Shannon Tong, who leads sales of procurement solution Ariba at SAP Hong Kong, likes to tell stories but not any kind of story. She places listeners as protagonists in her narratives and take them on a journey illustrating how technologies can make their procurement operations run better. With almost two decades of experience in the technology field, Shannon has developed a few insights to share with us.
Tell a good story
I think in stories. I start developing my narratives right from the very first discovery meetings with customers to truly understand their concerns. I put myself in their shoes and connect the dots to gauge how technologies can ease their pain points in procurement, how our technologies fit into their overall strategy for better business growth. It takes active listening to tune into customers’ challenges, concerns and future plans, but it is equally important to match the right solutions to support them. Solutions, rather than just technological tools, can achieve so much more, and it is our role to advise customers.
For me, it appears that females in the technology field find it rather easy to talk to customers and to listen to their stories. Females are more likely to think in narratives too, while our male colleagues may tend to focus more on software features and functionalities. It takes time and research to develop a persona-centric approach, especially toward key decision-makers like CIOs, but I believe that it brings more value to customers. They appreciate it if we thoroughly think through how our solutions can help their operations tackle daily work challenges.
Learn from backstories
I saw how beautifully narratives and empathy can work when I first started out in IT marketing communications. When we engineered a campaign for a product launch or a marketing event, we had to think through a marketing lens, rather than a technical perspective. It instilled in me a business-centered approach to pitching. After I switched to solution sales, I found it natural to translate technical parlance into easily understandable language so that I could extend my touchpoints to solution users as well as IT managers.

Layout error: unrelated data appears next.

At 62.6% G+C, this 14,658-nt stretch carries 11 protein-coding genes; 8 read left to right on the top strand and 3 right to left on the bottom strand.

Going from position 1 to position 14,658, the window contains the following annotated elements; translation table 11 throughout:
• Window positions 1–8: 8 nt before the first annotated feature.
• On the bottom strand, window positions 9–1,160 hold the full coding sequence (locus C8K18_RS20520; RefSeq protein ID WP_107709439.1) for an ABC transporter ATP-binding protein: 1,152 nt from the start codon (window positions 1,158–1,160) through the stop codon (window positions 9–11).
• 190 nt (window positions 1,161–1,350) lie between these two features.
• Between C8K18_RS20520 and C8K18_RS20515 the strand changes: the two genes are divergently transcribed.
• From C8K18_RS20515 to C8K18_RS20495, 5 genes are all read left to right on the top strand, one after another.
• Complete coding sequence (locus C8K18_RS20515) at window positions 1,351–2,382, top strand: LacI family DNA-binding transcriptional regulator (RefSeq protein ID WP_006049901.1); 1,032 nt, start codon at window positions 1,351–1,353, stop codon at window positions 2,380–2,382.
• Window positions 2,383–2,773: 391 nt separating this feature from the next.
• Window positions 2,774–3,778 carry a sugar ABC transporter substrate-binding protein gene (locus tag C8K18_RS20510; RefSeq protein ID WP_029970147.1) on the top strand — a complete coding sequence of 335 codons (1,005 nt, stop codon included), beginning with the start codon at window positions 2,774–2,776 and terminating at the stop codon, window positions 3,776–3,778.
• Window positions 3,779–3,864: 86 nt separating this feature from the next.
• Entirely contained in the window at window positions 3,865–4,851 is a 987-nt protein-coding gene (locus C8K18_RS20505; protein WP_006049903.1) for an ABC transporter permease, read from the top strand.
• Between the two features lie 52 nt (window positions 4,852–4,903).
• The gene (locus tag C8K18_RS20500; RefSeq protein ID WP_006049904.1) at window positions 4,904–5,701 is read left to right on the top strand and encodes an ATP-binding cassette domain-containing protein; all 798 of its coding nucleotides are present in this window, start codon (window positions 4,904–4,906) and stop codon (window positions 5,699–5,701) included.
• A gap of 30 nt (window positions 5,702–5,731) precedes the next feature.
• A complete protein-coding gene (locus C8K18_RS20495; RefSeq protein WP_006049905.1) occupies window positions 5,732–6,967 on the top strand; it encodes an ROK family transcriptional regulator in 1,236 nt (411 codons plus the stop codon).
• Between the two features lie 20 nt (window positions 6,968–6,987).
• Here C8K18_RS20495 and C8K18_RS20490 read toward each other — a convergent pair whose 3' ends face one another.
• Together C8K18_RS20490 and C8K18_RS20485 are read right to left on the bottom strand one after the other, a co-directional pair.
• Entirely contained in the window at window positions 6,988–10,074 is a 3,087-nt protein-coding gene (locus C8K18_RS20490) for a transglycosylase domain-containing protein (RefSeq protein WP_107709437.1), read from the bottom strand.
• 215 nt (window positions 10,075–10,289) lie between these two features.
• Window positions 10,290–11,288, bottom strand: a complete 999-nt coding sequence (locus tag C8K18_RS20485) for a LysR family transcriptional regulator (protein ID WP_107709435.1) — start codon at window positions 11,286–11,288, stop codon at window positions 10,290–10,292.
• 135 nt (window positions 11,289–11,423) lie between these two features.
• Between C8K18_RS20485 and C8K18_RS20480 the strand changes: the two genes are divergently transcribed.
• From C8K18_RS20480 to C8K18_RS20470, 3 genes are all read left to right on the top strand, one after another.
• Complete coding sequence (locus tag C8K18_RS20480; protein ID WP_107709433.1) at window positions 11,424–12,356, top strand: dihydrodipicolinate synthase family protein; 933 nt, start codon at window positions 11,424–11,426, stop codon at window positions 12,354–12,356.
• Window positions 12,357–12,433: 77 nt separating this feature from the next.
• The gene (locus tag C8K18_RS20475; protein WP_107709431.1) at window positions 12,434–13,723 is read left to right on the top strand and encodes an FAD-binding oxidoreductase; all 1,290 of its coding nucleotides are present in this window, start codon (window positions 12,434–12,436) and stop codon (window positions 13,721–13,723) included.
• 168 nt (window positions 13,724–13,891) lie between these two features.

When you see things from your customers’ perspective of, you understand also how crucial it is to have accountability and ownership across the entire sales lifecycle. We have to orchestrate the entire case, involve colleagues, make sure detailed requirements are given and received, and even getting involved in cases where implementations encounter technical difficulties.
Tough cliff hangers
Good narratives take time to develop, just as it does to achieve business success or to earn a customer’s trust. Afterall, they have to trust that the technical solution you advocate will deliver business value when implemented and integrated into their operations. So, we have to be resilient and patient, and not give up too easily. No matter what company you work for or what technologies you are selling, you need time to assimilate into the culture and environment, and to grasp what works best in that particular milieu.
To motivate my team when they’re discouraged for whatever reason, I get them to think about what went wrong and identify ways to fix it, and of course to learn from mistakes in order to avoid repeating them. Having thought through the situation, I then ask them to stop dwelling on it. It is important to understand that sometimes, even though you’ve done all you could, there are things that simply out of our control.
I also remind them to do well on the basics, such as paying attention to details, active listening, building working relationships with their peers as well as customers, and to make sure that they see how important resilience is in our line of work.
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